Historically, Florida governors face crises all the time—usually hurricanes. Rick Scott and Jeb Bush knew that, were prepared for it, and were given good marks by the voters for their leadership. DeSantis might just break the GOP's string. He knows that he has two problems to manage between now and Election Day: the pandemic and his relationship with Trump, which are curiously intertwined. One Florida operative put the latter point this way: "Everybody in the White House besides the president can't stand Ron anymore." The reason is simple: DeSantis cares much more about his own reelection in 2022 and career beyond that than Trump's reelection this year, and every one of his actions takes that into consideration. Trump's staff understands this but Trump doesn't.

Trump's staff wants DeSantis to go above and beyond the call of duty and put everything aside to help Trump. For example, when Trump officially opened his campaign last year (in Orlando), DeSantis refused to promise that he would campaign with Trump. He still hasn't. Also, when Trump moved the convention to Jacksonville, he wanted DeSantis to raise lots of money for it. DeSantis wasn't interested. Again, DeSantis is always thinking what's best for him personally, not what's best for Trump, and everyone watching carefully sees that.

The bottom line here is that Trump is likely to sink or swim with how DeSantis does managing the virus and the state's economy. Shutting things down helps defeat the virus but hurts the economy, and vice-versa. That's tricky in every state, but especially in Florida due to the large number of seniors, few of whom have jobs but nearly all of whom are scared of getting the virus. If DeSantis botches it and the virus is running rampant in October and the voters are running scared, it could cost Trump Florida and the presidency. DeSantis knows this, but also knows that however important the 2020 election is, the 2022 election is even more important—because he will be on the ballot then.

Oh yeah, one last thing. Hurricane Sally is flooding Escambia and Santa Rosa Counties on the western edge of the panhandle. They have received 20 inches of rain and a big storm surge. Parking lots have become ponds. Over 200,000 people are without electricity. DeSantis is going to be judged on how well he deals with this, too. Herding people into shelters may protect them from the elements but it won't protect them from COVID-19. (V)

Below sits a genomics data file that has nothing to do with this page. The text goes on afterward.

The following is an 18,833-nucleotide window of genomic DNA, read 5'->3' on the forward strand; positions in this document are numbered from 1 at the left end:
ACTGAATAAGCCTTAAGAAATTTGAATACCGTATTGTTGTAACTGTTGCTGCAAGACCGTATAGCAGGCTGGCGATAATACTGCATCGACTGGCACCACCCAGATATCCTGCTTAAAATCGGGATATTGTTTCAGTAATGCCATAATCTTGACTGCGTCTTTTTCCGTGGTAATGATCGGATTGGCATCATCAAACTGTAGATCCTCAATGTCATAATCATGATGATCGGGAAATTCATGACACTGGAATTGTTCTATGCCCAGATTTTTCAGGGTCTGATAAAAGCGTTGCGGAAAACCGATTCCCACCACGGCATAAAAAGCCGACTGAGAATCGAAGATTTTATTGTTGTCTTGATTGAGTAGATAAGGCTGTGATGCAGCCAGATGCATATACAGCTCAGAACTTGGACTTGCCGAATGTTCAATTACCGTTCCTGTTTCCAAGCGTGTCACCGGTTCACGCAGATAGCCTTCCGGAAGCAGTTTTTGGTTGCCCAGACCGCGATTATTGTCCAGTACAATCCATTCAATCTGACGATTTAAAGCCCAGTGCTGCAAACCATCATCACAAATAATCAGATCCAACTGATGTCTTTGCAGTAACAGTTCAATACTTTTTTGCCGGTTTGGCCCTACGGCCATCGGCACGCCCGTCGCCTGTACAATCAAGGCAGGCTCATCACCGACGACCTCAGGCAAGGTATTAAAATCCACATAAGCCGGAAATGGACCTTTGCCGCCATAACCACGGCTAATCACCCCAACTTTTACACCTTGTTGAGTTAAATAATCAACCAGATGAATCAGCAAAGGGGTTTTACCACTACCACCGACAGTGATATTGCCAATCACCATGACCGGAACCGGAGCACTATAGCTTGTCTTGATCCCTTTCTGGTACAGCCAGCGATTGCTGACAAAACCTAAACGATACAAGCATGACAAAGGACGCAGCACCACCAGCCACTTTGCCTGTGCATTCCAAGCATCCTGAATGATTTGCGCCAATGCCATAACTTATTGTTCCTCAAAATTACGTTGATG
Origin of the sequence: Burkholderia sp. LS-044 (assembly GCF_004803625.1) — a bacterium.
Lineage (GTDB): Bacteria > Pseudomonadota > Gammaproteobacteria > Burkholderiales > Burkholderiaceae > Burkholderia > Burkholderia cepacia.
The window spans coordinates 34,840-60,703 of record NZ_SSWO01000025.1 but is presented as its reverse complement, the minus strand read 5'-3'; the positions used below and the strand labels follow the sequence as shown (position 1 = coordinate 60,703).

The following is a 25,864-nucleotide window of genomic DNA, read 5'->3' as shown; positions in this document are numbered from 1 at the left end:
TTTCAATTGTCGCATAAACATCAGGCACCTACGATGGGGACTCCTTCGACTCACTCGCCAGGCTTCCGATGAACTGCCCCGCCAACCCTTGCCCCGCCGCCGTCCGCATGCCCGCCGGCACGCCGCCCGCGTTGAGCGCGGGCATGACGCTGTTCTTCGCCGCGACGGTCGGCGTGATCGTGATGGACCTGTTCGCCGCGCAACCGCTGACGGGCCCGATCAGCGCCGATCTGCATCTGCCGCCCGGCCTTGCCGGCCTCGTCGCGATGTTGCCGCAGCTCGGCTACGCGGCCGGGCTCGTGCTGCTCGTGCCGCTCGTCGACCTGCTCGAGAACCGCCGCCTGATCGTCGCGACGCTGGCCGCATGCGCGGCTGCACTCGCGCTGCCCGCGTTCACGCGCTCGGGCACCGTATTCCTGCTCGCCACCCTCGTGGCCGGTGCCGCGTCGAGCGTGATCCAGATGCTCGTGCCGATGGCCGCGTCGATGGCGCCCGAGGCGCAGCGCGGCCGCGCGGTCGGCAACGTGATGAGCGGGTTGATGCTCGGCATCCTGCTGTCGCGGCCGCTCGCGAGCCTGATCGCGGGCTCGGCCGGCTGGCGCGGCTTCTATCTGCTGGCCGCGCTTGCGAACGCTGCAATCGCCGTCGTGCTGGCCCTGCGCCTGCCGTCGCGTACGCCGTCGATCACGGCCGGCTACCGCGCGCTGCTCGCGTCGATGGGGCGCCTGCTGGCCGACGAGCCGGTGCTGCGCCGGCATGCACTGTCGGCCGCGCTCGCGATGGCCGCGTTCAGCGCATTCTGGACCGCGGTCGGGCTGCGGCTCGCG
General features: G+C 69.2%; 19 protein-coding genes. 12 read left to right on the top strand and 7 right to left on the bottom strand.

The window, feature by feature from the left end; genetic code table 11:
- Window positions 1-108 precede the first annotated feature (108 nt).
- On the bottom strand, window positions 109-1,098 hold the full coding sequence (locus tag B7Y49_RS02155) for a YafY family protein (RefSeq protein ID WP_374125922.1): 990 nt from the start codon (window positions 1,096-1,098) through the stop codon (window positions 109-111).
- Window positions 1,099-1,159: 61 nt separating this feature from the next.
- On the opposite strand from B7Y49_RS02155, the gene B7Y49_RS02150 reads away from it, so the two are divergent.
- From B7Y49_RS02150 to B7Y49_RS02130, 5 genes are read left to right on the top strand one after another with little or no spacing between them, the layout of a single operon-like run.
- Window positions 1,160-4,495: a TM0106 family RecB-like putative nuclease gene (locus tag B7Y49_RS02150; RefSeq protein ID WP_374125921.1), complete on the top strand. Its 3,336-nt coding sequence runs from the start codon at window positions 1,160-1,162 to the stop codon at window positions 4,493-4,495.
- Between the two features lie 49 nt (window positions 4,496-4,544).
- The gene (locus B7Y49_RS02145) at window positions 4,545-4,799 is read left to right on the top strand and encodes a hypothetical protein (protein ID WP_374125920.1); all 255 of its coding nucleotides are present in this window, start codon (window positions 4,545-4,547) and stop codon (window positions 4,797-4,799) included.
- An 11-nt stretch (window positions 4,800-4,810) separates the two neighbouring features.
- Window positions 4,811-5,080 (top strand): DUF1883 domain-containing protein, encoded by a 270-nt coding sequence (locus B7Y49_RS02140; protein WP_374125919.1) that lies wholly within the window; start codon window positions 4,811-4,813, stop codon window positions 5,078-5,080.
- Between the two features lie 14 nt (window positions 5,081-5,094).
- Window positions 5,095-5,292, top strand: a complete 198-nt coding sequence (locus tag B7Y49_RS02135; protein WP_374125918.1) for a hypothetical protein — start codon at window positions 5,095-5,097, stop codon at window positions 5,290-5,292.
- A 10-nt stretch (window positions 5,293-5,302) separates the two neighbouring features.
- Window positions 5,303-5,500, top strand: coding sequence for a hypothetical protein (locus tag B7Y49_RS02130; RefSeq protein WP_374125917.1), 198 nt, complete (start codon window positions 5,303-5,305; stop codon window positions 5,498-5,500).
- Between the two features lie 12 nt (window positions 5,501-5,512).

Adelson Will Spend Up to $50 Million to Help Trump

Republican megadonor Sheldon Adelson apparently took note of Michael Bloomberg's promise to spend $100 million in Florida to help Joe Biden. Adelson has now said that he will spend $20 million to $50 million to help Donald Trump. He has been talking to Trump's team about where to best deploy the money. That is itself a crime, since federal law prohibits super PACs from coordinating with campaigns.

The donation comes at a critical time, when the campaign may be facing a cash crunch and Joe Biden is outraising Trump in small donations. Getting $50 million all at once substantially makes up for not getting so many small donations.

Adelson could end up spending more in 2020 than he did in 2016, when he and his wife put $82 million into pro-Republican ads. This made them only the #2 donor that year, though. Tom Steyer and his wife put $91 million into pro-Democratic ads. (V)

Biden Undercut Years of Trump's Courting of Indian-Americans with One Decision

Donald Trump invested years in making inroads with Americans whose heritage can be traced back to India. His campaign recruited people at Indian-American grocery stores. It held events conducted in five of India's 22 official languages. He has directed digital ads at them. Many Indian Americans work in tech, medicine, finance, and other high-end jobs, and could be amenable to a pitch of "You worked hard, so you deserve to keep what you earned." But in one fell swoop, Joe Biden undid all of the campaign's efforts: He picked the daughter of an Indian immigrant as his running mate.